AI-related knowledge and skills emerged as a needed competency area. Respondents were asked what other competencies will be important for the future. In their open-ended comments, many identified specific technical skills and knowledge surrounding AI. Other knowledge and skill areas identified were cybersecurity and privacy specific topics such as regulations and compliance, data governance and management, and IT knowledge and skills.
Understanding of AI technology applications in the cyber domain, specifically the efficacy of these applications and the potential attack vectors associated with business AI solutions.
Leveraging artificial intelligence and understanding how to protect constituents from the malicious use or misuse of AI tools.
Acceptance of LLM/GenAI/ML tools and how to support those embracing them.
Continuous learning. I'm still not sure if anyone can or should try to "get our arms around" AI.
Prompt engineering for generative AI. Adapting to generative AI.
Learning about AI is seen as a growing necessity, but the verdict is out on its impact on productivity. While AI knowledge and skills emerged as a needed competency area, we found that many respondents were neutral about AI's ability to improve their own work efficiency and productivity. Almost half of respondents (49%) said that they neither disagree nor agree that AI has improved their work efficiency and productivity (see figure 13). Only 20% agreed that using AI improved their work efficiency and productivity. Thus, while many highlighted the importance of developing AI-related knowledge and skills, many are still on the fence when it comes to leveraging it for productivity and efficiency. This may stem from there being currently a stronger focus on AI-related threats, risks, and ethics within the cybersecurity and privacy fields. Unclear is the extent to which personnel have had the chance to fully learn and test AI for their own personal and team uses at work.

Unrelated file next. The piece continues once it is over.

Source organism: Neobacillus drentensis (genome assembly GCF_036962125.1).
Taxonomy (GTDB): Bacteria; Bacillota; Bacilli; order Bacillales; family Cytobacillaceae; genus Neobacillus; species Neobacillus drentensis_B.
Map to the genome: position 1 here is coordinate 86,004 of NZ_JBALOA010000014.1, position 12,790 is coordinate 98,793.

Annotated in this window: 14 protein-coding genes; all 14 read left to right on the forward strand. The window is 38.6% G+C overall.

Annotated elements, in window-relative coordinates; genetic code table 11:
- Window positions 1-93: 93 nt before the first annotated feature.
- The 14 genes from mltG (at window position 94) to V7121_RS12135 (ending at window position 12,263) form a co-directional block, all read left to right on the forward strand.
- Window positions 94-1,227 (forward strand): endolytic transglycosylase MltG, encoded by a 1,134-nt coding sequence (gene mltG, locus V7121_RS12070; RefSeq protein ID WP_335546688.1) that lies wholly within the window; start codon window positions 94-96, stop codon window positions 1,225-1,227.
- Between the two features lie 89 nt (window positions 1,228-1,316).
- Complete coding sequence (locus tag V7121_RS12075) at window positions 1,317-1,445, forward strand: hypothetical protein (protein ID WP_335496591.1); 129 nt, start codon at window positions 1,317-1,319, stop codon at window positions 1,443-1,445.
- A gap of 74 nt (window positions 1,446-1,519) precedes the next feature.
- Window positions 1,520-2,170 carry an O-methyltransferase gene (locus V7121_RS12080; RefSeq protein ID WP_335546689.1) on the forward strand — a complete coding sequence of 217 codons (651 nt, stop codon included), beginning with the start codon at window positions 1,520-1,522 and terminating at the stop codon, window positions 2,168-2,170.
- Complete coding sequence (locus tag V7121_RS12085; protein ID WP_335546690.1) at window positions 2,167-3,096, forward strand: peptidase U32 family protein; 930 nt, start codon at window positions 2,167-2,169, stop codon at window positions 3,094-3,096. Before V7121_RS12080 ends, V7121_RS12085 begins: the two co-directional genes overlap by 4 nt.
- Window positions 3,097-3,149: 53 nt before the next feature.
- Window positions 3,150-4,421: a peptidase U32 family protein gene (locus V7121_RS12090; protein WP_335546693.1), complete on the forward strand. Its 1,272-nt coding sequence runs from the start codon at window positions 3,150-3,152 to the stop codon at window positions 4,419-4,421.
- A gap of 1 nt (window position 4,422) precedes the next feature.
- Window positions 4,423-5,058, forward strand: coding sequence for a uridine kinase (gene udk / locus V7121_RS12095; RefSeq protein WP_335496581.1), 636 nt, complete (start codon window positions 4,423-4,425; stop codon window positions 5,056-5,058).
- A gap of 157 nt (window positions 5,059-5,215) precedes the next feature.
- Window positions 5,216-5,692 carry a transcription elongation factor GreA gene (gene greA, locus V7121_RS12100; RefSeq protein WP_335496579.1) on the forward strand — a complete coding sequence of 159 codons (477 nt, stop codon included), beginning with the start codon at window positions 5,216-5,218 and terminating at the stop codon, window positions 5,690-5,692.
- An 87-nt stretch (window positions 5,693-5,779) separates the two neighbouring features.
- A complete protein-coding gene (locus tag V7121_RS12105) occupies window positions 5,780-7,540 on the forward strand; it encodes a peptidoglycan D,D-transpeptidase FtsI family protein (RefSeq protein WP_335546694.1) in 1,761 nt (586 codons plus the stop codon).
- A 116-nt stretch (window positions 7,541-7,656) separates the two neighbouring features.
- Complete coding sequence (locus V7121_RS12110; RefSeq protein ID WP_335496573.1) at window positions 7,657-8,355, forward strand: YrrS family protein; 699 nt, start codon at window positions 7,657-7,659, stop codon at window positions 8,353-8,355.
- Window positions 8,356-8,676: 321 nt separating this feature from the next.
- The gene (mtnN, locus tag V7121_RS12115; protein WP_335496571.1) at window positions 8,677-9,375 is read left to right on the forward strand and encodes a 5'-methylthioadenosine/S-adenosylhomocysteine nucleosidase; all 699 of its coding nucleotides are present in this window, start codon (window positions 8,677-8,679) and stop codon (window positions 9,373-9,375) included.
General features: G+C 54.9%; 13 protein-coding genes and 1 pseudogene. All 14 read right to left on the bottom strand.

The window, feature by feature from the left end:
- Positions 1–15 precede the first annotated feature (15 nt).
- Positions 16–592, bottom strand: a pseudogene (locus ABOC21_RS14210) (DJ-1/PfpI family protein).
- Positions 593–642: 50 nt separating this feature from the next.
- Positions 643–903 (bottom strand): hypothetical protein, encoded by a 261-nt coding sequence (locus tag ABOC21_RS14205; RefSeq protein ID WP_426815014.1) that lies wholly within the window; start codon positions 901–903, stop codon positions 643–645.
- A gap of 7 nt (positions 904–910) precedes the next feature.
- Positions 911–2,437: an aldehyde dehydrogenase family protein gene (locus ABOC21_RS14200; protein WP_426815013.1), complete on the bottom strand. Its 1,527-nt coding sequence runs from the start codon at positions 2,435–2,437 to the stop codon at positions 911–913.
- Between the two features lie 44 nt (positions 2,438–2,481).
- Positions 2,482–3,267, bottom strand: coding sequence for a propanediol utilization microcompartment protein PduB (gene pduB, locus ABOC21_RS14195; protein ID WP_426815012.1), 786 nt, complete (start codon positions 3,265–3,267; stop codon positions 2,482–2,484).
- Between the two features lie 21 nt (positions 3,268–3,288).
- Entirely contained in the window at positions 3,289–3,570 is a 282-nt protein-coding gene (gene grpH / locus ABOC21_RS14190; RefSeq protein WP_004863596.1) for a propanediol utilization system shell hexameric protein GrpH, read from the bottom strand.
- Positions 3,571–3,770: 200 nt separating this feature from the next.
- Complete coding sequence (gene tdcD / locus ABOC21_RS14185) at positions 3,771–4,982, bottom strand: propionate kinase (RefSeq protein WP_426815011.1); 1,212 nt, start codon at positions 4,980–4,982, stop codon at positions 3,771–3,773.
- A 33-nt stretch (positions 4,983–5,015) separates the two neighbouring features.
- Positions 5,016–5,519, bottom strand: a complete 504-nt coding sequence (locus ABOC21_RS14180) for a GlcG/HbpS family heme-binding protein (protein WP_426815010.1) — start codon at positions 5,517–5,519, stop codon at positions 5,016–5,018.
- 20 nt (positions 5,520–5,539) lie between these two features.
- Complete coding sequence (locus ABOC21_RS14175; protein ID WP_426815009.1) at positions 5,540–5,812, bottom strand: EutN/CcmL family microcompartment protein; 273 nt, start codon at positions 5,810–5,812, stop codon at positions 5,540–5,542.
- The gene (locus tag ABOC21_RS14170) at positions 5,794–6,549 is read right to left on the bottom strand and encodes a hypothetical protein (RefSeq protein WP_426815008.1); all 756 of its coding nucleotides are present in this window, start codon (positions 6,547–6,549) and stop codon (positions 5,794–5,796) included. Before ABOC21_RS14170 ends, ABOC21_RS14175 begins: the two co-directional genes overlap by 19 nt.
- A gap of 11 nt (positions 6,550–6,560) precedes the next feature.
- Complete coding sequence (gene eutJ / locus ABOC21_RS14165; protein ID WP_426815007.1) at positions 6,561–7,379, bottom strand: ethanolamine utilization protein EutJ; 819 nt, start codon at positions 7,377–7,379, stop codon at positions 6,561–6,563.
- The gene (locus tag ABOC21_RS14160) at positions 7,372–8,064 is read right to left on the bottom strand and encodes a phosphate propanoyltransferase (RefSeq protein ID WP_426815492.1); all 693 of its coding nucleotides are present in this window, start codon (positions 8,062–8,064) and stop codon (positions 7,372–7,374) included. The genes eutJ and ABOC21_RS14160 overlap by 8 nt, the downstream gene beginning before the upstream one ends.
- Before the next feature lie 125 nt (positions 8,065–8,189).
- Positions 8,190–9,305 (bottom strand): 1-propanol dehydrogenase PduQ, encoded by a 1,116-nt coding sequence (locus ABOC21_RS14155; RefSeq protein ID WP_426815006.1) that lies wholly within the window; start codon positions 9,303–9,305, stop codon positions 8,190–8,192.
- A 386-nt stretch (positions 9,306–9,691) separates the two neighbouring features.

Cybersecurity and privacy roles are evolving. Respondents were asked to identify how roles are evolving and/or what new roles may be needed in the future. In their open-ended comments, many noted that in addition to privacy becoming an increasingly important and growing area, cybersecurity and privacy are becoming more intertwined, wherein lies the possibility that the two areas become more unified over time. Currently, we do have evidence to suggest that the two fields collaborate consistently. We asked respondents how much cybersecurity and privacy personnel collaborate with each other, and 59% said that they collaborate a lot. Several other themes emerged from the responses:
- An expected evolution of roles amid a growing emphasis on compliance and regulations
- An increase in the diversity of roles (i.e., roles are starting to require stronger technical knowledge, and there has been an increase in specialized roles)
- A rapid expansion of roles in both disciplines to areas that extend beyond IT services
Mentorship is the professional development area with the greatest opportunity for growth. We asked which professional development opportunities are provided directly by respondents' institutions, and a majority indicated that their institution provides support for conferences and networking (76%), technical skills training (68%), and soft-skills training (61%) (see figure 14). The least provided were mentorship opportunities (37%).
We also asked participants to indicate the extent to which they are encouraged to pursue development opportunities in the same areas. The area that respondents reported being most encouraged to pursue was technical skills training (30%), while the area they felt least encouraged to pursue was mentorship (31% said they are not at all encouraged to pursue mentorship opportunities) (see figure 15).